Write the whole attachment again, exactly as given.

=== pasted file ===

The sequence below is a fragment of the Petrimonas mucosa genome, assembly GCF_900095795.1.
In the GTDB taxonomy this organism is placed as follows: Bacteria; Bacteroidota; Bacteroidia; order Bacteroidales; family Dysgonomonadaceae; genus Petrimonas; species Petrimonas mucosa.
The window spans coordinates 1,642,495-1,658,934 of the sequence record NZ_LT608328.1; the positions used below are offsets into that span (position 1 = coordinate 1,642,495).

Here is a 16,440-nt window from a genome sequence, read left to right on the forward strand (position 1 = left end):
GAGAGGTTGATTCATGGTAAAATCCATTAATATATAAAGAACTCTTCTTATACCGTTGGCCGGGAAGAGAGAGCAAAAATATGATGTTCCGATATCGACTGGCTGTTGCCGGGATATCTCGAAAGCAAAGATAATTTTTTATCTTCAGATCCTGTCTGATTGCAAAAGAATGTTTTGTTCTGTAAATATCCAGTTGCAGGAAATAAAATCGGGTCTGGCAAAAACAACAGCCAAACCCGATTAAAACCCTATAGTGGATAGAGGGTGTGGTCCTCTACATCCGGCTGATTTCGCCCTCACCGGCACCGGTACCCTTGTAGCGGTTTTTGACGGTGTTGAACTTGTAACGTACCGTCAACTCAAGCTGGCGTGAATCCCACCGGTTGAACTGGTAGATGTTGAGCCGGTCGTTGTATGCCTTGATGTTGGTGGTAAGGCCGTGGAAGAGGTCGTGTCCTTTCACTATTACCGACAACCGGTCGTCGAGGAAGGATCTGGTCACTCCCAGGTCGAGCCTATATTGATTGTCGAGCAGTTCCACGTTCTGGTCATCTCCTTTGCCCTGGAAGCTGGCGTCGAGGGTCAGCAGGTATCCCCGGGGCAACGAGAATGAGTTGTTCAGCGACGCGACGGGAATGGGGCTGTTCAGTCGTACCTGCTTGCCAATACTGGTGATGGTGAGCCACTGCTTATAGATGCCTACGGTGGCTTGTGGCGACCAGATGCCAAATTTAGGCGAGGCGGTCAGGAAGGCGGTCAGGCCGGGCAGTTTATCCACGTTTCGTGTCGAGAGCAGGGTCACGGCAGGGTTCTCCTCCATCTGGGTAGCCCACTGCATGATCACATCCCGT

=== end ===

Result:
The sequence below is a fragment of the Petrimonas mucosa genome, assembly GCF_900095795.1.
In the GTDB taxonomy this organism is placed as follows: Bacteria; Bacteroidota; Bacteroidia; order Bacteroidales; family Dysgonomonadaceae; genus Petrimonas; species Petrimonas mucosa.
The window spans coordinates 1,642,495-1,658,934 of the sequence record NZ_LT608328.1; the positions used below are offsets into that span (position 1 = coordinate 1,642,495).

Here is a 16,440-nt window from a genome sequence, read left to right on the forward strand (position 1 = left end):
GAGAGGTTGATTCATGGTAAAATCCATTAATATATAAAGAACTCTTCTTATACCGTTGGCCGGGAAGAGAGAGCAAAAATATGATGTTCCGATATCGACTGGCTGTTGCCGGGATATCTCGAAAGCAAAGATAATTTTTTATCTTCAGATCCTGTCTGATTGCAAAAGAATGTTTTGTTCTGTAAATATCCAGTTGCAGGAAATAAAATCGGGTCTGGCAAAAACAACAGCCAAACCCGATTAAAACCCTATAGTGGATAGAGGGTGTGGTCCTCTACATCCGGCTGATTTCGCCCTCACCGGCACCGGTACCCTTGTAGCGGTTTTTGACGGTGTTGAACTTGTAACGTACCGTCAACTCAAGCTGGCGTGAATCCCACCGGTTGAACTGGTAGATGTTGAGCCGGTCGTTGTATGCCTTGATGTTGGTGGTAAGGCCGTGGAAGAGGTCGTGTCCTTTCACTATTACCGACAACCGGTCGTCGAGGAAGGATCTGGTCACTCCCAGGTCGAGCCTATATTGATTGTCGAGCAGTTCCACGTTCTGGTCATCTCCTTTGCCCTGGAAGCTGGCGTCGAGGGTCAGCAGGTATCCCCGGGGCAACGAGAATGAGTTGTTCAGCGACGCGACGGGAATGGGGCTGTTCAGTCGTACCTGCTTGCCAATACTGGTGATGGTGAGCCACTGCTTATAGATGCCTACGGTGGCTTGTGGCGACCAGATGCCAAATTTAGGCGAGGCGGTCAGGAAGGCGGTCAGGCCGGGCAGTTTATCCACGTTTCGTGTCGAGAGCAGGGTCACGGCAGGGTTCTCCTCCATCTGGGTAGCCCACTGCATGATCACATCCCGT